Mês: agosto 2016

Washington’s challenge to Turkey and Russia

Can Russia survive Washington’s challenge in the wake of Turkey’s failed coup? Paul Craig Roberts 22/08/2016 A critical opinion about the Turkish-Russian relations amid the ongoing gelopolitical standoff.   News services abroad ask me if President Erdogan of Turkey will, as a result of the coup attempt, realign Turkey with Russia. At this time, there is not enough information for me to answer. Speculation in advance of information is not my forte. Moreover, I do not know if it is true that Moscow warned the President of Turkey of the coup, and I do not know if Washington was behind the coup. Therefore, I do not know how to weigh the scales.  As I see it, whether Turkey stays with Washington or realigns with Moscow depends first of all on whether or not Moscow warned Turkey and whether or not Washington was behind the coup.  If this is what Erdogan believes, whether true or false, Erdogan is likely to align with Russia.  However, other factors will also influence Erdogan’s decision.  For example, Erdogan’s belief about how resolute Putin is to standing up to Washington. Erdogan will not want to align with Russia if he thinks Russia is not up to Washington’s challenge.  Erdogan sees Putin endlessly asking for Washington’s cooperation, and Erdogan understands that Washington sees this as a sign of Russian weakness.  Washington slaps Putin in the face, and Putin replies...

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Dreaming Up Rio

Benjamin Moser Aug. 11, 2016   Some old views of cities—the citrus grove in Los Angeles, the horse-drawn cart in a muddy lane in downtown Buenos Aires—are intriguing because the places they show are so unrecognizable. But old images of Rio de Janeiro are intriguing because the place they show is so recognizable. This has something to do with the landscape, and even more with the way it is depicted. This continuity appears in Rio, a new collection of Marc Ferrez’s photographs of the Rio of the belle époque. With its great forests blanketing its granite-and-crystal mountains, its bright beaches lining its glittering bay, Ferrez’s Rio is a pristine modern capital in a setting that offers a nearly religious vision of paradise. This city is so glorious that it seems calculated to induce belief in the Creator as a benevolent gardener. To some Olympic tourists—those not frightened off by the reports of raw sewage and mosquito-borne disease—Ferrez’s Rio will seem unspeakably distant from the huge graffitied metropolis of today. But a closer look will reveal that, despite the changes over the last century, some similarities remain, less in the city than in the highly aestheticized view being held up for their admiration. * It is a city that seems, then as now, to encourage the photographer, and Ferrez was among the first to take the hint. Over his long career, Ferrez photographed it with...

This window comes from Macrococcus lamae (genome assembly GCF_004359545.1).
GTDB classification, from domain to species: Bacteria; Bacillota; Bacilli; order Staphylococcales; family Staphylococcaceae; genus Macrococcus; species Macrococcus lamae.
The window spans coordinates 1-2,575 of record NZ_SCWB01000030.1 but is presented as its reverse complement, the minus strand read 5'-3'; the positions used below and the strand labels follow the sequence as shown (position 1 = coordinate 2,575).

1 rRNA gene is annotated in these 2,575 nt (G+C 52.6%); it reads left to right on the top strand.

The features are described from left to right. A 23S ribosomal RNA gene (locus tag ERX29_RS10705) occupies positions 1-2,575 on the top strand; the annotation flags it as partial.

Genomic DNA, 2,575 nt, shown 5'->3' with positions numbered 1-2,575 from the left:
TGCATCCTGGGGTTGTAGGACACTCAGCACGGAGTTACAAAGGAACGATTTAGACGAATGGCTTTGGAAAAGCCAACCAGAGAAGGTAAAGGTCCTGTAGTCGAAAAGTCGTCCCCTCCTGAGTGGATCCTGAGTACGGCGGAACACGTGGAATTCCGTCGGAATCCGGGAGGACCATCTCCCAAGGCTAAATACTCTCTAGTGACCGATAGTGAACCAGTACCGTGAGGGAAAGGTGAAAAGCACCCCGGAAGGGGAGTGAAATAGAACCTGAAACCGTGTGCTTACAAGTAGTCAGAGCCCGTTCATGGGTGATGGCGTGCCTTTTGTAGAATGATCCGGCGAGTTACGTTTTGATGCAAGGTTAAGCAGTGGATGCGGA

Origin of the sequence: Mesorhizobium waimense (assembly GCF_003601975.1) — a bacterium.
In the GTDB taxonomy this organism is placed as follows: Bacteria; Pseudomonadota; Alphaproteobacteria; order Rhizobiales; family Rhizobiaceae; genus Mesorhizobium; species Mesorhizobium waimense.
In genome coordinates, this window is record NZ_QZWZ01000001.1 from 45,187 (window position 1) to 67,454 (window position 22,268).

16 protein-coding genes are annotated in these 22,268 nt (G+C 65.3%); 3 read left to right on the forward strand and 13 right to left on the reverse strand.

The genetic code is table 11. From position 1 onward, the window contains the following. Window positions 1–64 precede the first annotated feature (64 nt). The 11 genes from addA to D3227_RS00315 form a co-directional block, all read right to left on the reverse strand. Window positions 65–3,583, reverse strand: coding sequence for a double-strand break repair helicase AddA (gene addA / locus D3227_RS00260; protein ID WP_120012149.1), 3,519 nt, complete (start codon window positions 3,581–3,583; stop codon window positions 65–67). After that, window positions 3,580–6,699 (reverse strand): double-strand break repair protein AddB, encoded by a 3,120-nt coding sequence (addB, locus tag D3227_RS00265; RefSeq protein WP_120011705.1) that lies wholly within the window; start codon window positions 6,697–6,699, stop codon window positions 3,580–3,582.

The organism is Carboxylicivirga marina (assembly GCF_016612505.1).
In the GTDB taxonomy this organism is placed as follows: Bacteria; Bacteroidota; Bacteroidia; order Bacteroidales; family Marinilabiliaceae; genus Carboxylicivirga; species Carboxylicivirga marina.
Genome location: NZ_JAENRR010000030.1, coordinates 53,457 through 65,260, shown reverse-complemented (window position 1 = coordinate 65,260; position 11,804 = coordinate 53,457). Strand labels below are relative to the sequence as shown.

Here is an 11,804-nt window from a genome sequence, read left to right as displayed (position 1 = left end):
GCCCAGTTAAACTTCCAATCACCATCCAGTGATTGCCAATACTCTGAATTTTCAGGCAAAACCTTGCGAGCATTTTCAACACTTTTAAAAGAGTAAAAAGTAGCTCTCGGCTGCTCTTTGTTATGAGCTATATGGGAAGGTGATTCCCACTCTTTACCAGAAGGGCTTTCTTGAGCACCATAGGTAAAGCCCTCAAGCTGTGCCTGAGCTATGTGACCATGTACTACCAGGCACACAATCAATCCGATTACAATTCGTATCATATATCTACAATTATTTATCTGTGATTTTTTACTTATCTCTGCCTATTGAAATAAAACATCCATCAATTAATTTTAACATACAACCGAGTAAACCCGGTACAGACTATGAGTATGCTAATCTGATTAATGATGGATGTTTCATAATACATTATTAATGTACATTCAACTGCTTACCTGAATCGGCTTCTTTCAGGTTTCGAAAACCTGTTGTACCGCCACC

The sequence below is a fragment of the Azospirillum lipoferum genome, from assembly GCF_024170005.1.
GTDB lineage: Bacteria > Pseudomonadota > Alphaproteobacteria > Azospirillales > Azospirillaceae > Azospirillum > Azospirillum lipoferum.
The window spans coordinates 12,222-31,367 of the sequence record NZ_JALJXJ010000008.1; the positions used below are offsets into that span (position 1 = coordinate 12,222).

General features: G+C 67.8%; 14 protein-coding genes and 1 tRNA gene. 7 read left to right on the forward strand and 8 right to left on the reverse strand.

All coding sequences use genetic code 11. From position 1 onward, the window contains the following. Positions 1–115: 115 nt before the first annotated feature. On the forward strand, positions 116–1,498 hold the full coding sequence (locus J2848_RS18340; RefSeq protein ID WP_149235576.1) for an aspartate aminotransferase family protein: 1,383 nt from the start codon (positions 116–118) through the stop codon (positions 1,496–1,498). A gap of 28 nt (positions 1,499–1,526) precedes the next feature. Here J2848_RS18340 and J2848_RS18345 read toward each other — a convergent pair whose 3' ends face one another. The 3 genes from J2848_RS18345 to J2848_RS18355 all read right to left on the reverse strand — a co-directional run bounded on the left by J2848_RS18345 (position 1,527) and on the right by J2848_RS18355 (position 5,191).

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Atomic Light

Akademgorodok José Manuel Prieto Illustrated by Pablo Ortiz Monasterio The gas-dynamic plasma trap, used by scientists of Institute of Nuclear Physics to hold and heat the plasma in a magnetic field, Akademgorodok, 2014 – Pablo Ortiz Monasterio   As so often in Mexico, as in so many other countries, there are cities in Russia that at first might seem frozen in time, immobilized at the instant they were imagined, at the moment of their greatest splendor, with the traces of that bygone age perfectly visible on the façades of buildings, in the layout of the streets. They are like those gentlemen who wear the same suit for years, the same impossible spectacles, without seeming to notice, installed in the past. Akademgorodok, the celebrated city of scientists, on the outskirts of Novosibirsk, seems to have stepped right out of the 1960s, when the utopia of communism still seemed possible; its triumph just around the corner. Soviet science had put the earth’s first artificial satellite in orbit in 1957, the very year in which Akademgorodok was founded, a sort of hippie colony avant la lettre—as I am tempted to call it—whose principal aim was total dedication to science. Organic Chemistry Lab, Akademgorodok, 2014 – Pablo Ortiz Monasterio The site chosen, on the right bank of the stately Ob, in a virgin forest of conifers and birches, corresponded to this idea of spiritual retreat. The original idea, the...